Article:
What is the essential quality that moves a leader from merely mediocre to truly exceptional? The answer, according to science, probably isn't what you expect.
Forget confidence, decisiveness, or even intelligence (though those are nice to have, of course). The key to great leadership appears to be humility.
For example, one recent study found that, "CEOs who were humble were more likely to empower the top management team, which in turn enabled the management team to be better integrated. The empowering organizational climate then trickled down through the middle managers which increased their job performance, commitment and engagement with work." Other research has confirmed those findings.
What's less clear from this science is what exactly you should do about this reality. Can humility be cultivated and, if so, how?
The answer, according to a recent post from UC Berkeley's Greater Good Science Center, which studies positive psychology, is absolutely! A recent article by the Center's Vicki Zakrzewski provides a deep dive into the benefits of humility and also offers three science-validated tips for those looking to become more humble.
1. Embrace your humanity (warts and all).
Humility and a healthy understanding of human frailty -- both your own and other people's -- goes hand in hand. The truly humble understand that no one's perfect and failure isn't the same thing as worthlessness.
"For many, when we fail at something that is important to us--a job or a relationship, for example--our self-esteem plummets because we tied our self-worth to those things. All of a sudden, we become bad or unworthy people, and it can be a long road to recovery," explains Zakrzewski. "Not so for people with humility... their ability to withstand failure or criticism comes from their sense of intrinsic value of being human rather than outer means. So when they fail at a task or don't live up to expectations, it doesn't mean that there is something wrong with them. It just means that they are human like the rest of us."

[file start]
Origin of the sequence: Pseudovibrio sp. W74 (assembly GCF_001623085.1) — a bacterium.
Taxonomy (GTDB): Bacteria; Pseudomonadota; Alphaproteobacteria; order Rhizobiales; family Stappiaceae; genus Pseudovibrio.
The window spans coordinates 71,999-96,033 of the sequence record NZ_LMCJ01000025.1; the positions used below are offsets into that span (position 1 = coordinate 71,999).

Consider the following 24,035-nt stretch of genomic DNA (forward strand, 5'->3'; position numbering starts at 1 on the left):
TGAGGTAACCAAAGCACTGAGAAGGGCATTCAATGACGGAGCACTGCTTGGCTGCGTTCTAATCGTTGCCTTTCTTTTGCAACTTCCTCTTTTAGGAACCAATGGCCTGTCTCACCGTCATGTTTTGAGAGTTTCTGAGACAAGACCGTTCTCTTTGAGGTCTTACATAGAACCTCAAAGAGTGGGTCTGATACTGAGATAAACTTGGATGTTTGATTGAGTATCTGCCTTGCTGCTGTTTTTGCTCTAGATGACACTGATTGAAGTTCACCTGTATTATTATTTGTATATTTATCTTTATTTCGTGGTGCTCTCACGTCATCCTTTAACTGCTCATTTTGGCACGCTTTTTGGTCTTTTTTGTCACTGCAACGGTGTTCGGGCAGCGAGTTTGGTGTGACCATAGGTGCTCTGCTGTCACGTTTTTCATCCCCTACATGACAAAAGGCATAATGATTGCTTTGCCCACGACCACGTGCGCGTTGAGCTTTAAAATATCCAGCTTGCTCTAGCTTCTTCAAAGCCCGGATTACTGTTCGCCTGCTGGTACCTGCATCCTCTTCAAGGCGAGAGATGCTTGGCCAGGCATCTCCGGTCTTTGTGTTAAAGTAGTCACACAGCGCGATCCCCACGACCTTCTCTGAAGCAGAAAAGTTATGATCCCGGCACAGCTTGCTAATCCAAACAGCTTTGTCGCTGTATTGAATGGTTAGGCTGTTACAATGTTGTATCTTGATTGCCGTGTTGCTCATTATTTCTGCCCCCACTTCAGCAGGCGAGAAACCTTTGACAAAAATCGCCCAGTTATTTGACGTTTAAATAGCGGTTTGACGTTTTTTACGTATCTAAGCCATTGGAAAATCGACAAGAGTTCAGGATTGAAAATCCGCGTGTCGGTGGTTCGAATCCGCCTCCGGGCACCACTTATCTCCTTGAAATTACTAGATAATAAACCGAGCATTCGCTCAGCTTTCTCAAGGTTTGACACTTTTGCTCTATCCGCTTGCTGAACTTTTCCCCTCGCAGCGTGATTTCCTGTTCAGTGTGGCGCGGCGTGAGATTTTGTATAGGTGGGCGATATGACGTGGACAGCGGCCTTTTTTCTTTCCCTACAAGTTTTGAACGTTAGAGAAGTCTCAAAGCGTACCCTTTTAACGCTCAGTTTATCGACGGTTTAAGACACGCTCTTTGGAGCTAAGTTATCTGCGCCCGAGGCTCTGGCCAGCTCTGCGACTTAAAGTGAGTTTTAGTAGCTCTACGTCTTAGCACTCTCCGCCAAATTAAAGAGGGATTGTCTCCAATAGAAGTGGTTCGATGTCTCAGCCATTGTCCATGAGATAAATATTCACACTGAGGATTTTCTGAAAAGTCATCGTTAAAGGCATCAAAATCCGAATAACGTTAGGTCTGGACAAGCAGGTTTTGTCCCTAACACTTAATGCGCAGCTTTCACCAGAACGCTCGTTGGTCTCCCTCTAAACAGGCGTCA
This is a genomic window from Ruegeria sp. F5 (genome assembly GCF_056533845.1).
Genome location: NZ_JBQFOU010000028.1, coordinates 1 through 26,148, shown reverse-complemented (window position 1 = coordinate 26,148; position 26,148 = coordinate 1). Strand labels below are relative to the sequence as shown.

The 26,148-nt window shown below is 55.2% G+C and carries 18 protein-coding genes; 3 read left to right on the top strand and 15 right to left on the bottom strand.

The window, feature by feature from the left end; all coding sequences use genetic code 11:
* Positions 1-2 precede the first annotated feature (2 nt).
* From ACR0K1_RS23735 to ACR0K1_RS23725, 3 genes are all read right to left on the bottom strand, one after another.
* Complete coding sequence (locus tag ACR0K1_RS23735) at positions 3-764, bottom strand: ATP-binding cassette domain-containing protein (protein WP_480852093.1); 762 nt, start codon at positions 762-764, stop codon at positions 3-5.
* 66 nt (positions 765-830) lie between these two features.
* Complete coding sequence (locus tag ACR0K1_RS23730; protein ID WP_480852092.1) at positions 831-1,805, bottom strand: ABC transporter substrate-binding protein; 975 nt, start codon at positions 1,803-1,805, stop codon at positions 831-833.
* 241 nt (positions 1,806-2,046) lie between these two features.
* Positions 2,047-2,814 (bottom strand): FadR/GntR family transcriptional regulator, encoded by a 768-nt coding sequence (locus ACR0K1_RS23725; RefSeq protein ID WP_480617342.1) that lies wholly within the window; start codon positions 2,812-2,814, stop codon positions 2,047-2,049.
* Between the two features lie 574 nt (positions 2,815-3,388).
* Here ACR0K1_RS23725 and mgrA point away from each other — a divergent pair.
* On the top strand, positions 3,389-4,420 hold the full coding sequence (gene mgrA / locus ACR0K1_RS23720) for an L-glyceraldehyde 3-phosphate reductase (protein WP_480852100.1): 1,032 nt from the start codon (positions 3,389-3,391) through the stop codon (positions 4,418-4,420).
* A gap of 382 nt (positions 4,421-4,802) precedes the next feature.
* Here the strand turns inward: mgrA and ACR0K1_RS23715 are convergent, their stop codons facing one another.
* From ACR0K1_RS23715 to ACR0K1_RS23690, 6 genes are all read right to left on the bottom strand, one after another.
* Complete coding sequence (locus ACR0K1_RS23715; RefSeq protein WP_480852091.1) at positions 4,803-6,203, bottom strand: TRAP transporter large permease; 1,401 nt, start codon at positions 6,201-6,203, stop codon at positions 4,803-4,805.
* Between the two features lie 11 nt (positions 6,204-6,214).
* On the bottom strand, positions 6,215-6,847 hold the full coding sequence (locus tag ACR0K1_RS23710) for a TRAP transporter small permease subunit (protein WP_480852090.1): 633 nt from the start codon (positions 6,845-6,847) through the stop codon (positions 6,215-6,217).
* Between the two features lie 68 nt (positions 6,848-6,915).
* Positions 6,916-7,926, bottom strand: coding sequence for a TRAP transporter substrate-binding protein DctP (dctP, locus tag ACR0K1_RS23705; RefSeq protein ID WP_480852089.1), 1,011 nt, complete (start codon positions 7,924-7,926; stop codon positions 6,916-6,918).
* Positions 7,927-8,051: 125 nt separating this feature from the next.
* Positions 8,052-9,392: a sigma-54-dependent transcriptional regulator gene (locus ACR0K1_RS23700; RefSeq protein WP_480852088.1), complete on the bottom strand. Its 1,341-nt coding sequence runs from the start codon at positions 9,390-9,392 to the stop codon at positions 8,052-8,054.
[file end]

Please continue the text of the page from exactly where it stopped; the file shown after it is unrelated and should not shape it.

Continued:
How do you get this sense of intrinsic worth despite the occasional screw up? A happy and secure childhood helps, but as no time machines are currently available, you can also work on this aspect of humility by cultivating "healthy adult relationships, such as friends, romantic partners, or even with a higher power. This recent GGSC article suggests some ways."
2. Practice mindfulness.
If the first route to greater humility requires some psychological heavy lifting, this next tip is more actionable -- just start a meditation or other mindfulness practice (it's probably much easier than you ever suspected).
"According to scientists, humble people have an accurate picture of themselves--both their faults and their gifts--which helps them to see what might need changing within. Mindfulness grows our self-awareness by giving us permission to stop and notice our thoughts and emotions without judgment," writes Zakrzewski.
3. Say thank you.
Gratitude continues to be the secret to improving just about any psychological complaint, including this one. "Saying 'thank you' means that we recognize the gifts that come into our lives and, as a result, acknowledge the value of other people. Very simply, gratitude can make us less self-focused and more focused on those around us- a hallmark of humble people," claims Zakrzewski.
Simply writing letters of thanks to important people in your life (you don't even have to send them) or pausing to list a few things you're grateful for each day won't just make you happier, it'll also make you more humble, and therefore a better leader.